An internal investigation has allegedly been launched into Ellen DeGeneres‘s talk show after a number of claims on set by staff members.
An internal investigation is said to have been launched by The Ellen DeGeneres Show‘s distributor, Warner Bros Television, and its producer, Telepicture, following claims of bad treatment while working on the show.
According to Variety, Warner Bros Television’s owner, WarnerMedia, will lead the investigation alongside an anonymous third party firm, who will interview current as well as former staff members.
It comes after current employees allegedly received a memo filling them in on the situation.
Former staff are believed to have accused the show’s producers of fostering an environment filled with “racism, fear and intimidation”.
Ten people who used to work on the show, and one current employee, anonymously alleged to BuzzFeed News that incidents including being fired for attending two family funerals, and producers joking that two black employees look similar and may cause confusion.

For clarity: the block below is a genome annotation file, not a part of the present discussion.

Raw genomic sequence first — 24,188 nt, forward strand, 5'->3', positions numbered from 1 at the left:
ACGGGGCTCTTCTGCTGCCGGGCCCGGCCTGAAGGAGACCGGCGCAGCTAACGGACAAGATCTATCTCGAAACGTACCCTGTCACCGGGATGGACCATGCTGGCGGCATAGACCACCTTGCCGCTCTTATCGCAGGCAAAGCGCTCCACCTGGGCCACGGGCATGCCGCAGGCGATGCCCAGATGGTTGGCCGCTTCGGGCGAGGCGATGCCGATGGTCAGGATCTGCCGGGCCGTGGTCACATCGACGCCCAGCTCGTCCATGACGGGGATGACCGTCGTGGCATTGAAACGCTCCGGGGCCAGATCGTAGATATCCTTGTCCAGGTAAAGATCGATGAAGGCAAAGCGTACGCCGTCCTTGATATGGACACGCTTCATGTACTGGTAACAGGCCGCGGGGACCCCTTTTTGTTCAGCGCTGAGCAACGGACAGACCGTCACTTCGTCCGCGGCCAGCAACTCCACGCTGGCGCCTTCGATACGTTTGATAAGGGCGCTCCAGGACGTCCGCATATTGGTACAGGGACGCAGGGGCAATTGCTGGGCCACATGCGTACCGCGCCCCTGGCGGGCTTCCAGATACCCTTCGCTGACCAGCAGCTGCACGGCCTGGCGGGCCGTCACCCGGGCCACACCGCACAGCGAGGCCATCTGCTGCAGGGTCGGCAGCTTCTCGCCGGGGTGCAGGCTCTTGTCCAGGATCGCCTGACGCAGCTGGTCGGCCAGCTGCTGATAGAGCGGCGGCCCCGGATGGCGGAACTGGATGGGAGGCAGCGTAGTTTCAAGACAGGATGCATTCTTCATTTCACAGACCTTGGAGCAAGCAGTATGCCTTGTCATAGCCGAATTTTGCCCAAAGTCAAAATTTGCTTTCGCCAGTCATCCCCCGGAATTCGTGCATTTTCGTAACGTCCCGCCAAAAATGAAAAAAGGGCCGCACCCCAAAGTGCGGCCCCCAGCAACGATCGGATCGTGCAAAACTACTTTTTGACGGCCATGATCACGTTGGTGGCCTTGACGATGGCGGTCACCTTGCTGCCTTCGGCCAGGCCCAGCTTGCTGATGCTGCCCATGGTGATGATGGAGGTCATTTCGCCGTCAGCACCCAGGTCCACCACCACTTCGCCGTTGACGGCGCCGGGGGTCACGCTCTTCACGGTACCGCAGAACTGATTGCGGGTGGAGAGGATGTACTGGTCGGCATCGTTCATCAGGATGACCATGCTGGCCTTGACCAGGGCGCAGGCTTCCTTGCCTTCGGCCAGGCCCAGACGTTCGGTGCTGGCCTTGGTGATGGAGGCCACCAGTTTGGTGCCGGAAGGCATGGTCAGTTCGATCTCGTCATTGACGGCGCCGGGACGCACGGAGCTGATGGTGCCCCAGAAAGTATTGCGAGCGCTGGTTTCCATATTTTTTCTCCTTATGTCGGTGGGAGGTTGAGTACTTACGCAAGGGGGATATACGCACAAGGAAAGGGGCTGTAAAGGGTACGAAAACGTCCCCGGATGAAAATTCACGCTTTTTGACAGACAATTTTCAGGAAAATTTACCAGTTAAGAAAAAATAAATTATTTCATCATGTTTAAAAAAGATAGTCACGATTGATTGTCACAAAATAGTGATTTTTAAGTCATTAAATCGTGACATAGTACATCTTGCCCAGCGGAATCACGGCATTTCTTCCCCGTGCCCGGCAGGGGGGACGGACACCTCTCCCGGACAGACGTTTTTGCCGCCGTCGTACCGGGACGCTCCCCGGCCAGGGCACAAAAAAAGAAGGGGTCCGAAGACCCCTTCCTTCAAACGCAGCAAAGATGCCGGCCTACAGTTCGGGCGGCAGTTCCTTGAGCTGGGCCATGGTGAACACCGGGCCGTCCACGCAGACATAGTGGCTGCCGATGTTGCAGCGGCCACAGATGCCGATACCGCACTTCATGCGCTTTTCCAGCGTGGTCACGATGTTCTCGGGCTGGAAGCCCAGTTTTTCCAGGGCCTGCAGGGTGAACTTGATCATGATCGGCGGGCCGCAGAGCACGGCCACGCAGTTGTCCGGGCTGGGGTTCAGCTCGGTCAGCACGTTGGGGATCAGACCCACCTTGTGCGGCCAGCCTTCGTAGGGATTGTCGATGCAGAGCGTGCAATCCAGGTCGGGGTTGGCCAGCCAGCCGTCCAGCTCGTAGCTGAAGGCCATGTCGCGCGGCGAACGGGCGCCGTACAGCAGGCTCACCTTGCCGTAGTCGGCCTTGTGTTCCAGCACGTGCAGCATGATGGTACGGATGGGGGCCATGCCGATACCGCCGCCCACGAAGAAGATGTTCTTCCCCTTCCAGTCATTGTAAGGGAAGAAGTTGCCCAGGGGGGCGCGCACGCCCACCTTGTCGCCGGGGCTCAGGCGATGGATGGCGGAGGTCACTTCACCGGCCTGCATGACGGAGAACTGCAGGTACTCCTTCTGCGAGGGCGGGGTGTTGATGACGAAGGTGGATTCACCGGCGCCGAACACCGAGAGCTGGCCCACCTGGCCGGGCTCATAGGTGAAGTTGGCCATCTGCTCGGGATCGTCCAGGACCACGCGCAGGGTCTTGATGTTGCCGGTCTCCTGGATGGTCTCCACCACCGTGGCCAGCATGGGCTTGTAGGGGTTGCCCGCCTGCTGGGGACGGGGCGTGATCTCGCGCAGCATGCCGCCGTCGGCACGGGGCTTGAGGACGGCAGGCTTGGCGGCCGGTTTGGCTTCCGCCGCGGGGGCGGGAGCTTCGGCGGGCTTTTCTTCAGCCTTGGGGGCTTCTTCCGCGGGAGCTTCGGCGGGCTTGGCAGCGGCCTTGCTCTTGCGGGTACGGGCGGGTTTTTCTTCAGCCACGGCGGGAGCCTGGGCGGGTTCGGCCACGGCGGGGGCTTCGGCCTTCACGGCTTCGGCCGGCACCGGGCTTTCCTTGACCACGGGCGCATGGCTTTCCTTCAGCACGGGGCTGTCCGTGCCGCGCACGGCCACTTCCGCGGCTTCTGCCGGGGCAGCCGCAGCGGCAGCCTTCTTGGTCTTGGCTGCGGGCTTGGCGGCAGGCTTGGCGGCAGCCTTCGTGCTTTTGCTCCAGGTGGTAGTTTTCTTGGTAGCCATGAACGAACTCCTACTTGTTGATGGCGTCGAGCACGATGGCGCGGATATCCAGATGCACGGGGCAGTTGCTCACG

Many of the accusers also claim that the show’s environment is “dominated by fear”, and that employees who don’t raise concerns about work hours or microaggressions are rewarded.
DeGeneres was allegedly not directly blamed for the workplace environment in these particular instances.
In response, The Ellen Degeneres Show’s executive producers Ed Glavin, Mary Connelly and Andy Lassner released a joint statement, which read: “Over the course of nearly two decades, 3,000 episodes, and employing over 1000 staff members, we have strived to create an open, safe, and inclusive work environment. We are truly heartbroken and sorry to learn that even one person in our production family has had a negative experience. It’s not who we are and not who we strive to be, and not the mission Ellen has set for us.”
The Ellen DeGeneres Show has been on the air since 2003.